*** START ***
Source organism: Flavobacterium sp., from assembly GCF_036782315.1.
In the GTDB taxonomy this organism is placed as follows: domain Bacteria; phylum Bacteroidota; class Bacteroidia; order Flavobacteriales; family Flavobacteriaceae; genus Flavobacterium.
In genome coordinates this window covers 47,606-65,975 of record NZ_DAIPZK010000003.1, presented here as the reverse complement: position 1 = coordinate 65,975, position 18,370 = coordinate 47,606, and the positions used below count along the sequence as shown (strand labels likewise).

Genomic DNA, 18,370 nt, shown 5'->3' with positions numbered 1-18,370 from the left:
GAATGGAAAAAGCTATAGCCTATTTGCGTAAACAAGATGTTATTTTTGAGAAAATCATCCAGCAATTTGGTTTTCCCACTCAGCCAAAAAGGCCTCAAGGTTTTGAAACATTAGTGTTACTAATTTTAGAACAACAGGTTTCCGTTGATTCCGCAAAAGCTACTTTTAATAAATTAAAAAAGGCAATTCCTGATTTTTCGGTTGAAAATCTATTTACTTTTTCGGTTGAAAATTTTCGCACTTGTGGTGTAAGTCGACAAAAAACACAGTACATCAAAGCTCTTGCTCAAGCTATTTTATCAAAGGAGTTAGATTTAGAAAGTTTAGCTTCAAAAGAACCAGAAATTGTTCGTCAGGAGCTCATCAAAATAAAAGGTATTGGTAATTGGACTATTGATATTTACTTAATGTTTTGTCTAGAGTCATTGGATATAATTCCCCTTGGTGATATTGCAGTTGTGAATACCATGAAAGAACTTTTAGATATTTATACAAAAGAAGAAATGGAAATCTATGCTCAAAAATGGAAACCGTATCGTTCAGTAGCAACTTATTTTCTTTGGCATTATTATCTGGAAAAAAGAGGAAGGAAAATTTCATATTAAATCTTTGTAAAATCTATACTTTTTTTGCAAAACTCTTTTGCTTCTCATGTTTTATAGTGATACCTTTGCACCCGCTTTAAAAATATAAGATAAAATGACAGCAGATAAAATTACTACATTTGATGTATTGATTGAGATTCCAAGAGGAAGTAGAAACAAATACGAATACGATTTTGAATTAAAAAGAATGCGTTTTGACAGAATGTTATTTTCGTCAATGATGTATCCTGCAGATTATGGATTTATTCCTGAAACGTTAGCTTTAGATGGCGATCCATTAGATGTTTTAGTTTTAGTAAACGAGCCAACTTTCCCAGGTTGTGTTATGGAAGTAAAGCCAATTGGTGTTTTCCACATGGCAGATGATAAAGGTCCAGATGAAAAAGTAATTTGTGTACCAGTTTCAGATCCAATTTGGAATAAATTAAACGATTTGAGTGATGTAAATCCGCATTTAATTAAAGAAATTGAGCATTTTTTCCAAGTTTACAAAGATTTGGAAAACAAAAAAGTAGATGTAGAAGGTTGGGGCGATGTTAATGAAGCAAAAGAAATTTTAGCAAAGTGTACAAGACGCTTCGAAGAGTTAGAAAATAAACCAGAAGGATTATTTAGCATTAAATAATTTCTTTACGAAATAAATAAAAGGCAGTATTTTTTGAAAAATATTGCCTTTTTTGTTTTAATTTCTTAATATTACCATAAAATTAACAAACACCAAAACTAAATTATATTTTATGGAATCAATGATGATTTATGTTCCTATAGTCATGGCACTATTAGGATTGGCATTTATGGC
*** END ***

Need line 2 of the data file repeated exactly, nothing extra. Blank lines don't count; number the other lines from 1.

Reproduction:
In the GTDB taxonomy this organism is placed as follows: domain Bacteria; phylum Bacteroidota; class Bacteroidia; order Flavobacteriales; family Flavobacteriaceae; genus Flavobacterium.